Martin robs Teixeira with leaping catch at wall

Rangers center fielder also throws out Yankees first baseman at the plate

Martin robs Teixeira with leaping catch at wall

ARLINGTON -- Leonys Martin raced back, found the wall, pushed off and snagged a deep fly ball off Mark Teixeira's bat just before it had a chance to go over the wall in left-center.

His stellar catch in the second inning was the most memorable play in the Rangers' 6-2 loss to the Yankees on Monday, though it didn't make up for a rocky outing from Matt Harrison and missed opportunities at the plate.

"As soon as he hit it, I knew I was gonna be up against the wall," Martin said. "I tried to find the wall first. I just used the wall, and thanks to God it was a good jump."

The Rangers lost their second game in a row, but Martin did his best to stand out. And now that Delino DeShields has supplanted him as the starting center fielder, he doesn't have much of a choice.

"You know, it's a tough situation, but I come every day to the ballpark to be ready, to do my job and be ready when they give me my time," Martin said. "The thing is keep a positive mind and every day go out there and do my best."

In addition to Martin's highlight catch, he had an RBI single and a stolen base in the second. In the eighth, he again ruined Teixeira's mood by fielding a ball in center field and firing home to cut Teixeira down at the plate.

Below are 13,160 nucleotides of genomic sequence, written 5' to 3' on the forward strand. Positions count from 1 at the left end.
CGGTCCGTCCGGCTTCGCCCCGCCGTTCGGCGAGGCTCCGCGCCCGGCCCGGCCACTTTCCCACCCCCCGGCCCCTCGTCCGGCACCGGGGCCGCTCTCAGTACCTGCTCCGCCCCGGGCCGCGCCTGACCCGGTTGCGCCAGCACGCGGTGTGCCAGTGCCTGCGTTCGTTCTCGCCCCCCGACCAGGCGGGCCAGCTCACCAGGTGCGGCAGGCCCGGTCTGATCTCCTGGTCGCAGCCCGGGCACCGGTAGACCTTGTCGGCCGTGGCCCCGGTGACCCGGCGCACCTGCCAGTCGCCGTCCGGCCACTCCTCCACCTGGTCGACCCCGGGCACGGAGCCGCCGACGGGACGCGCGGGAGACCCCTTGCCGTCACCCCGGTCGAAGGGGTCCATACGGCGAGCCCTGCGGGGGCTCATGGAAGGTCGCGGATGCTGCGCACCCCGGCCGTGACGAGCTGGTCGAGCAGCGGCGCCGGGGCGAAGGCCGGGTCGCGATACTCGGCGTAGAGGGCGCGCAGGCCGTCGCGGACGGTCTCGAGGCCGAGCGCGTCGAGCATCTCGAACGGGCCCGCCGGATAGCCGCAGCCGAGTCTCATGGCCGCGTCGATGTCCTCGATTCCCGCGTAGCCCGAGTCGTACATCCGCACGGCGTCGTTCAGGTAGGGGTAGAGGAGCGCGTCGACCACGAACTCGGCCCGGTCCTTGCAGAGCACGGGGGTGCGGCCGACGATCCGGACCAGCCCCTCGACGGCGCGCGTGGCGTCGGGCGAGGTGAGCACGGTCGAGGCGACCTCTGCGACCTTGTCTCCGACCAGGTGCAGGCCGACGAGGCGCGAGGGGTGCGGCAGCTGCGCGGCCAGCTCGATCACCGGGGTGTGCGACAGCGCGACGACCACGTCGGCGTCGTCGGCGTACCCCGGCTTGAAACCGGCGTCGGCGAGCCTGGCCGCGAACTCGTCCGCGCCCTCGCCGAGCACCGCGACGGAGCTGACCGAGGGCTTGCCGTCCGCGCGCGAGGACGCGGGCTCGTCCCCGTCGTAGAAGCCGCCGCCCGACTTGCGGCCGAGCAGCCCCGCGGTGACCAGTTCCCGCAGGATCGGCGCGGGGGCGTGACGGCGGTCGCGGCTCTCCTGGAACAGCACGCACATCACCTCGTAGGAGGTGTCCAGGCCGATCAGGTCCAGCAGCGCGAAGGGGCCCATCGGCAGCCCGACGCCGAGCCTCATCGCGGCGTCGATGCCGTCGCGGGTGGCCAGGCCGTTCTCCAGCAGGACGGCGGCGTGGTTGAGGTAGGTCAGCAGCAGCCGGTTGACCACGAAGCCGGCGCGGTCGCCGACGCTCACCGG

It was Martin's 13th outfield assist this season, which leads the Majors.

"The thing is, when you're not hitting well, you have to do something for your team," Martin said. "That's what I'm trying to do, trying to do something well for my team every time I have an opportunity."

Martin nabs Teixeira at home

Despite the highlights, Martin still walked away with one regret. In the fourth inning, the Rangers had the bases loaded and one out when Martin grounded to first. Teixeira, playing in, fielded the ball and threw home, where he forced out what would have been the tying run. Robinson Chirinos followed with a groundout that ended the inning and kept the Rangers off the board in the fourth.

In a way, the game was much like Martin's season, even though it was among his best performances. He made some big plays, but it just wasn't enough.

Despite flashes of potential, Martin has struggled this season, hitting .219. Martin started Monday mainly to give DeShields a day of rest, but Rangers manager Jeff Banister is also cognizant of finding ways to allow Martin to contribute.

Martin did just that Monday, and he is hoping that won't be an outlier.

"Gotta keep Leo engaged," Banister said before the game. "Leo is a big part of what we're doing."

Cody Stavenhagen is an associate reporter for MLB.com. This story was not subject to the approval of Major League Baseball or its clubs.